It's not just Marlins fans who feel they're getting a raw deal through the team's cheap ways.
In the wake of this week's revelations that the team has made tens of millions while crying poor the past couple years, Miami Mayor Tomas Regalado wants to take a second look at the city's deal to build $100 million worth of parking facilities at the team's new Little Havana stadium. "It's one of the worst deals that the city of Miami has done," said the Mayor.
Regalado is joining other local politicians who are angry that the team kept quiet about its $49 million profit over the past two years while it was trying to secure public funding for the $642 million ballpark slated to open Spring of 2012.
On Thursday, Regalado inquired with city attorney Julie Bru as to what the city's options are in reopening the parking contract. As payback, Regalado wants the city to get all the advertising revenue from advertising signs throughout the garages, instead of the 50-50 split with the team that the current deal calls for.
The furor over the Marlins stadium deal began earlier this week when 40 pages of leaked team financial documents were posted on the website deadspin.com.
Several Miami-Dade County Commissioners, including Rebecca Sosa, who voted for the stadium deal, voiced their displeasure over the team's dealings.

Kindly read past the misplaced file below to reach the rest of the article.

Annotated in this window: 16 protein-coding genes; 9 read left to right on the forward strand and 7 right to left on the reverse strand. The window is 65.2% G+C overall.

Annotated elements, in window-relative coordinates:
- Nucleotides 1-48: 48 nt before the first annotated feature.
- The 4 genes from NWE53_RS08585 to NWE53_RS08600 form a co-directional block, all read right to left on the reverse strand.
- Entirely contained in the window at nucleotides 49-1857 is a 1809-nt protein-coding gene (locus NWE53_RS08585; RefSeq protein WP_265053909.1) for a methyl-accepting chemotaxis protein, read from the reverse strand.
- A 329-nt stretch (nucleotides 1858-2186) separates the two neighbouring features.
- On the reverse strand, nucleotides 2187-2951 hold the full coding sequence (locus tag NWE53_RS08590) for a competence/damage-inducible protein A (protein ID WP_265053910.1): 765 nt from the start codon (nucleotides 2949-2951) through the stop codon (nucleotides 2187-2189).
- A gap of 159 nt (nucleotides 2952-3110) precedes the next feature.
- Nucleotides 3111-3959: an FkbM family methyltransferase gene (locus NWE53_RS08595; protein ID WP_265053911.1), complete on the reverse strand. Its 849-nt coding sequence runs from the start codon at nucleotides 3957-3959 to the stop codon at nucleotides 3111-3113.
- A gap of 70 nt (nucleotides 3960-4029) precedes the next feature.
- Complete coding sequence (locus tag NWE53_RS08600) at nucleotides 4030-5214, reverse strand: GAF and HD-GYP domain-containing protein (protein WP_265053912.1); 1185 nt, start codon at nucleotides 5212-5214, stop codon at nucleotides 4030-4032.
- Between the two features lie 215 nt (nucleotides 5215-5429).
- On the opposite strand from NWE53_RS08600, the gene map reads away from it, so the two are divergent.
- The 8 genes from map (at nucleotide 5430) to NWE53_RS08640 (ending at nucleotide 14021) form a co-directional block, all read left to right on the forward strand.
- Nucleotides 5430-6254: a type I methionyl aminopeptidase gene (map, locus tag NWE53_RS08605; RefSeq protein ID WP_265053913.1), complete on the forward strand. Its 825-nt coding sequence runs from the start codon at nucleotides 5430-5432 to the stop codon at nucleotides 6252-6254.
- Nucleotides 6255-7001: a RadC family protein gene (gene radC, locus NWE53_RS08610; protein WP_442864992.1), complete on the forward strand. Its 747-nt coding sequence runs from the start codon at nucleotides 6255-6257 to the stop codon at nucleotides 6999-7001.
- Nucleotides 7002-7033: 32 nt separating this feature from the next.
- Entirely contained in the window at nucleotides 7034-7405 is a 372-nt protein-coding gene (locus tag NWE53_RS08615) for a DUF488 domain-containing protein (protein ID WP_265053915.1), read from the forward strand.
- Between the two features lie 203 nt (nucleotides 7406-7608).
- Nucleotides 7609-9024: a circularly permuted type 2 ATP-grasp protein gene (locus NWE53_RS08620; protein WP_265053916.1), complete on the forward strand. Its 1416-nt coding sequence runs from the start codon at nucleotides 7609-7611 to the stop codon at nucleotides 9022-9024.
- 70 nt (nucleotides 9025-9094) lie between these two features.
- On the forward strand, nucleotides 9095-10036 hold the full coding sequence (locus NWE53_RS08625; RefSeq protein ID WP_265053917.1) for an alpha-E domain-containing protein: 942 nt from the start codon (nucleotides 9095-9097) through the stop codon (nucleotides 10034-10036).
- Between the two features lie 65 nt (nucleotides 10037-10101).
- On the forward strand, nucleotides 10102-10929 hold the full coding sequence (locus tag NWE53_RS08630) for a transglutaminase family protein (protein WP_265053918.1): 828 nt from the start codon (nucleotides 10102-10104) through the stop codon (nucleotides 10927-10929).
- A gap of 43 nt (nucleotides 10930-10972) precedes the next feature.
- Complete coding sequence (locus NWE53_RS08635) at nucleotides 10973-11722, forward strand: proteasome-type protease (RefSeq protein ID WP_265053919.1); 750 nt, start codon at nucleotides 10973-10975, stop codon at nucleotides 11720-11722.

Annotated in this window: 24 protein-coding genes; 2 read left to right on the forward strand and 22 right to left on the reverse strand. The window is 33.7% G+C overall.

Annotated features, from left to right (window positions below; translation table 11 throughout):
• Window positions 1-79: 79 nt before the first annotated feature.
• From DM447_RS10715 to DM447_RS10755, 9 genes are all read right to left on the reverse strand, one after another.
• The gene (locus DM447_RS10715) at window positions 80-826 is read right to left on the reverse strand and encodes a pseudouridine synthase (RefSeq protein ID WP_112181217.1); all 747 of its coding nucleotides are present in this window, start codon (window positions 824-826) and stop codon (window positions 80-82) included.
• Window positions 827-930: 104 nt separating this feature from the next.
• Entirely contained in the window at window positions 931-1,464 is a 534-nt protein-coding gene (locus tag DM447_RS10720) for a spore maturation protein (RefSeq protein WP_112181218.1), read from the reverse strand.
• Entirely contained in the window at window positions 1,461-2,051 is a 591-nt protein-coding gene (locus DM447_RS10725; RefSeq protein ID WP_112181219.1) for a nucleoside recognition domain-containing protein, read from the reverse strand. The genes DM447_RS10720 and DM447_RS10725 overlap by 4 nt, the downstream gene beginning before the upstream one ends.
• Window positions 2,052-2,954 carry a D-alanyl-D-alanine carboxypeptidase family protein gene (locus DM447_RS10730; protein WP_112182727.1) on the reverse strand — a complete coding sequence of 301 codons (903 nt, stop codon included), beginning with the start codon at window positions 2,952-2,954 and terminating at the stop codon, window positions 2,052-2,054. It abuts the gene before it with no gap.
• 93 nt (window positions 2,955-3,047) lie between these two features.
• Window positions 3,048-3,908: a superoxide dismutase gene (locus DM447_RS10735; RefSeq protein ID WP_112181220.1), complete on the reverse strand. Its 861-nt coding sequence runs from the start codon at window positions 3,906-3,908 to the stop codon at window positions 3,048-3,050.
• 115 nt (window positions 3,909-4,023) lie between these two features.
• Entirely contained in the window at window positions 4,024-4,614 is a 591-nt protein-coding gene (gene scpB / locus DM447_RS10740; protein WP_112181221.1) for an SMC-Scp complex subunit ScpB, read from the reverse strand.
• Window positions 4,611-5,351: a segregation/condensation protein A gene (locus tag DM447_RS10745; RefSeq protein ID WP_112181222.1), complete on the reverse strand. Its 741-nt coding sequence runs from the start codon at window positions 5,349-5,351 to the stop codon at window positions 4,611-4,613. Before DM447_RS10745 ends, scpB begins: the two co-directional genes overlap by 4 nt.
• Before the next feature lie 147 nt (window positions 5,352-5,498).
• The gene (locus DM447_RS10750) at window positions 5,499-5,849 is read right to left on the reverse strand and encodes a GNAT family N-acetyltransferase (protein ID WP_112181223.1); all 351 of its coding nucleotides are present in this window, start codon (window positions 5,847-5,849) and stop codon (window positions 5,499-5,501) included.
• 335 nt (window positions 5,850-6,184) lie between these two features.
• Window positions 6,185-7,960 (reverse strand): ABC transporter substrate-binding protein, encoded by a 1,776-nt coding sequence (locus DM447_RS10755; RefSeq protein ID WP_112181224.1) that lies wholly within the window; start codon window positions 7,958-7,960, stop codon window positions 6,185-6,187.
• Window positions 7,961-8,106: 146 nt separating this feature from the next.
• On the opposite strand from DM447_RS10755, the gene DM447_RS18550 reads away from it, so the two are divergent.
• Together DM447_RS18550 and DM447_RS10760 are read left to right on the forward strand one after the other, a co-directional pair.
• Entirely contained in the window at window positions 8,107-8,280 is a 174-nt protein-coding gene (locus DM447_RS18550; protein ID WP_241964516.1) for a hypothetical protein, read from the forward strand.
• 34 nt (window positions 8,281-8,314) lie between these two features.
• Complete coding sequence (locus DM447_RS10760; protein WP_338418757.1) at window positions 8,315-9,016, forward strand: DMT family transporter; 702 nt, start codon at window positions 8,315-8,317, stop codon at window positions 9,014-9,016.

Sosa sent a memo Wednesday to county administrators that concluded the Marlins had more money on hand than they declared during negotiations. "I hereby request that you explore,” said her memo, “the possibility of securing a greater financial contribution from the Marlins towards the stadium construction."
Team President David Samson, appearing on the Dan LeBatard radio show Wednesday, said the team would be giving no more money to Miami-Dade, and that team owner Jeffrey Loria didn't actually pocket any money.
“A contract is a contract,” said Samson. "At the end of the day, Commissioner Sosa is a politician. And is doing things a politician would do."
Regalado voted against stadium deal as a commissioner. "We do not want to stop the project, we do not want to derail anything," said Regalado. "We just think that the City deserves more money."